Kumbhariyaji

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The five temples at Kumbhariyaji, three kilometers beyond the popular holy Hindu site of are a delight to the pilgrim. The first impression that awaits the visitor to Kumbhariyaji is an air. Of tranquility, which pervades the extensive temple compound, located a short way off the road. Some kind of blessing seems to have saved these five temples – the first was consecrated in 1061, the last in 1231 – from destruction at the, hands of vandals, a fate that befell an unknown number of shrines which once dotted this area, then named Arasana. One source speaks of over three hundred Jaina temples of which nothing was left standing. It was here that the white marble required for building the temples on Mount Abu and other places was mined; it is still being excavated in great quantities.

An inscription in. the Mahavir temple, the earliest of the five, reads: “On Monday, the 9th of the bright half of Phalguna, in Samvat 1118 (AD 1061) at a place known as Arasana. The image of Vira (Mahavir), to the memory of which the place is sacred, was consecrated. The other four temples are dedicated to Shantinath, Parshvanath, and Neminath. And Shambavnath respectively. All are in active worship for the, benefit of pilgrims; as many of them travel long distances, the management provides lodging and cooking facilities. The nearest town is Ambaji, about 2.5 kilometers to the west. “The next* Jaina temple of this style is the magnificent marble temple of Mahavir built in 1061 at Kumbharia, which has also four other Jaina temples

“The Kumbharia (Mahavir) temple also contains in one of its ceilings long panels showing figures of the mother and father of each of the twenty-four Tirthankara, all having inscribed labels giving their names. The panels in the temple at Kumbharia are masterpieces of art in rendering miniature. Figures of gods, men, women, animals, trees, etc., in marble. Artists of this region in the eleventh and twelfth centuries were experts in the minute chiseling of soft marble.”

Its ancient name was Arasana. It was in current use till the 17th century. Stone inscriptions show that it was a very large city with hundreds of temples. Today, there are only five temples and the largest of them is that of Bhagawan Neminath. There is a documentary proof that it was renovated in the seventeenth century and formally installed by Shri Vijaysensurisvarji on the 4th day of the bright half of the month of Magha in the year 1675 of the Vikram era. Pasil, the son of the secretary Ganga propitiated Ambikadevi and fortunately began to build the splendid temple of Bhagawan Neminath. This place is, therefore, significant on account of its antiquity and special events. There are four other artistic temples of Bhagawan Mahavir Swami, Bhagawan Parshvanath, Bhagawan Shantinath and Bhagawan Shambavnath. The scenes of the future group and of the present group of twenty four Tirthankara, the fourteen dreams, bathing God with holy water on the peak of Mt. Meru in celebration of his birth, the encounter with Kamath, Dharendradev bowing down to Bhagawan Parshvanath, God’s sermons from the open raised platform (Samavasaran), and all the five Kalyanak (Inception, birth, diksha, omniscience, nirvana) lovingly carved out of stone, present models of distinct ancient craftsmanship.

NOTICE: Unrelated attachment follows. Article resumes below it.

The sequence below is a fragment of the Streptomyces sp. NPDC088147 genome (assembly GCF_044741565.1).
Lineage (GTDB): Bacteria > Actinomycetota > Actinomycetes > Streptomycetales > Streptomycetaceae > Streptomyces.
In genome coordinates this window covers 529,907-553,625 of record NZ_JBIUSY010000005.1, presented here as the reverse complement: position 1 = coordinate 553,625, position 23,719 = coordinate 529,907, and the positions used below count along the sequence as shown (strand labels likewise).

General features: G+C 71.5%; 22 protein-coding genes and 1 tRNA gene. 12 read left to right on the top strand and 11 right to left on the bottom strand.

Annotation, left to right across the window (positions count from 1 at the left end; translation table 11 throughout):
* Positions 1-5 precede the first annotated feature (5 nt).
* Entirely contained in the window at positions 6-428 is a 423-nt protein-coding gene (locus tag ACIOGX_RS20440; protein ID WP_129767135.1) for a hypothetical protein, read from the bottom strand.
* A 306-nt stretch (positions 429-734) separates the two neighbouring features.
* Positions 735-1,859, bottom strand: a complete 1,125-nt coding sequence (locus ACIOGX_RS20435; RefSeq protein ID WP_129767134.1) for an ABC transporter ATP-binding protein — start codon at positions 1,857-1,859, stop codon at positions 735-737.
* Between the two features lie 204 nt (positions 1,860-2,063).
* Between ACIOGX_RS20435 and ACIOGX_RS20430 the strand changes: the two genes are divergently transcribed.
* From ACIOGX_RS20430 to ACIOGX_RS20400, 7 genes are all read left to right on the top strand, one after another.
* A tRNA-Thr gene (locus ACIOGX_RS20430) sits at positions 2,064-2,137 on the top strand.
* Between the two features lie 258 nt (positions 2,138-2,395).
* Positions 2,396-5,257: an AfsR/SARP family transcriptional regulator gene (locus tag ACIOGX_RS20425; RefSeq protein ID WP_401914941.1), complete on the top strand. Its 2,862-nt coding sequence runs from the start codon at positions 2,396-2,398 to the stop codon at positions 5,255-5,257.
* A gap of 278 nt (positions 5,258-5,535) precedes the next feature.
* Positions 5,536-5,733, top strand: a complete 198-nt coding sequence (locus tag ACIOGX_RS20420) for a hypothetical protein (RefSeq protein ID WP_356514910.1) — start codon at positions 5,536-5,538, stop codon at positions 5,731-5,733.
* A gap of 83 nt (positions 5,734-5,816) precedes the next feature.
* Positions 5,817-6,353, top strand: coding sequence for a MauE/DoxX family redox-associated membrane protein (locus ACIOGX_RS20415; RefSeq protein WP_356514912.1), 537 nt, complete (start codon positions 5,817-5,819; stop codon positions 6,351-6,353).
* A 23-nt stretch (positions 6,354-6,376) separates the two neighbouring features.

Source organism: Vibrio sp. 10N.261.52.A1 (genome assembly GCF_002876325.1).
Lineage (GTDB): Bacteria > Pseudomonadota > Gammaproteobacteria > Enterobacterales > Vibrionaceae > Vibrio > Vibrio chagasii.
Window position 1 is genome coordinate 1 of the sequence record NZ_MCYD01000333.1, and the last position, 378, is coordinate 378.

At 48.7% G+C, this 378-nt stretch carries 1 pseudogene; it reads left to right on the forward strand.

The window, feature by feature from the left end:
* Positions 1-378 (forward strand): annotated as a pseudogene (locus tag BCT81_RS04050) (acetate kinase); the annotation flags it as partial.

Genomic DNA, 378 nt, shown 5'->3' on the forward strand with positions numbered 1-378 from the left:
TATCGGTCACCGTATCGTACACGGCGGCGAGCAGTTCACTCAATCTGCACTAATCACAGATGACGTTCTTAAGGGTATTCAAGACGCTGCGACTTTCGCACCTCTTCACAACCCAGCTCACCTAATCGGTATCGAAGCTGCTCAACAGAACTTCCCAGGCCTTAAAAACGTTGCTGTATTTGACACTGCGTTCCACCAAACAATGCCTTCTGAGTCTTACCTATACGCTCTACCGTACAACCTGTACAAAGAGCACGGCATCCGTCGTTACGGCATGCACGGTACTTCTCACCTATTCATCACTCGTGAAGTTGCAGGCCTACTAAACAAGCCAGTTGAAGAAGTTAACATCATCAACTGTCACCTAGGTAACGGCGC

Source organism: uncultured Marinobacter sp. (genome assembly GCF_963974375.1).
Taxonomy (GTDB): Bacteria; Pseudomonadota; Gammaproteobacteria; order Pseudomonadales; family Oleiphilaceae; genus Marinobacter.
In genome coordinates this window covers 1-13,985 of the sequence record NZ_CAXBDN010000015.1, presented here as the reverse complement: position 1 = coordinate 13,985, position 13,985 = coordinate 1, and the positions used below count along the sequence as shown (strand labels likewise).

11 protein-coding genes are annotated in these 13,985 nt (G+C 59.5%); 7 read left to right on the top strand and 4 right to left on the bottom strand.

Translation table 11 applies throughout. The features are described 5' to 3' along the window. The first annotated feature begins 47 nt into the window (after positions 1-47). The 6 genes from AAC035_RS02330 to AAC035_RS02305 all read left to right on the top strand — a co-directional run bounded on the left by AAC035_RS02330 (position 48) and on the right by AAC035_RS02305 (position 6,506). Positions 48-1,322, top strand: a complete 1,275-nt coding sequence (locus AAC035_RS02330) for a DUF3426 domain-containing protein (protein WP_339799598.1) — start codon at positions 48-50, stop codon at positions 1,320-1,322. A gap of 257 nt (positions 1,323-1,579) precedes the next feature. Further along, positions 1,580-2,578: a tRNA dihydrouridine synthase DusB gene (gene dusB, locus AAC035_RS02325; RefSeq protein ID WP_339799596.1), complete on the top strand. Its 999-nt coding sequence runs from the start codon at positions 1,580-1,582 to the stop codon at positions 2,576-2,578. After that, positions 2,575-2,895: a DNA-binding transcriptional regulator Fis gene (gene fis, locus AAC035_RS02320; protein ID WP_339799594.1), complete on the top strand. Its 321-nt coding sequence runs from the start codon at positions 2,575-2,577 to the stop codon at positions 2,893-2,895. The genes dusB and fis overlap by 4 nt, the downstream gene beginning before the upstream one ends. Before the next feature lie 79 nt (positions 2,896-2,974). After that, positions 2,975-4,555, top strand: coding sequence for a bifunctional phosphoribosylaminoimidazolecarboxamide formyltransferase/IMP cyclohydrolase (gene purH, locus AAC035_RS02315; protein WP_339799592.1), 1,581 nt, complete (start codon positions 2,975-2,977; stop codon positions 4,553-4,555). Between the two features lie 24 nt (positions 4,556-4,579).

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This place is at a distance of one and a half kilometers form the village of Ambaji. The nearest railway station is the Abu Road and the nearest bus stand is the Ambaji. There are good Dharmashalas at this tirth.

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Post Author: JHC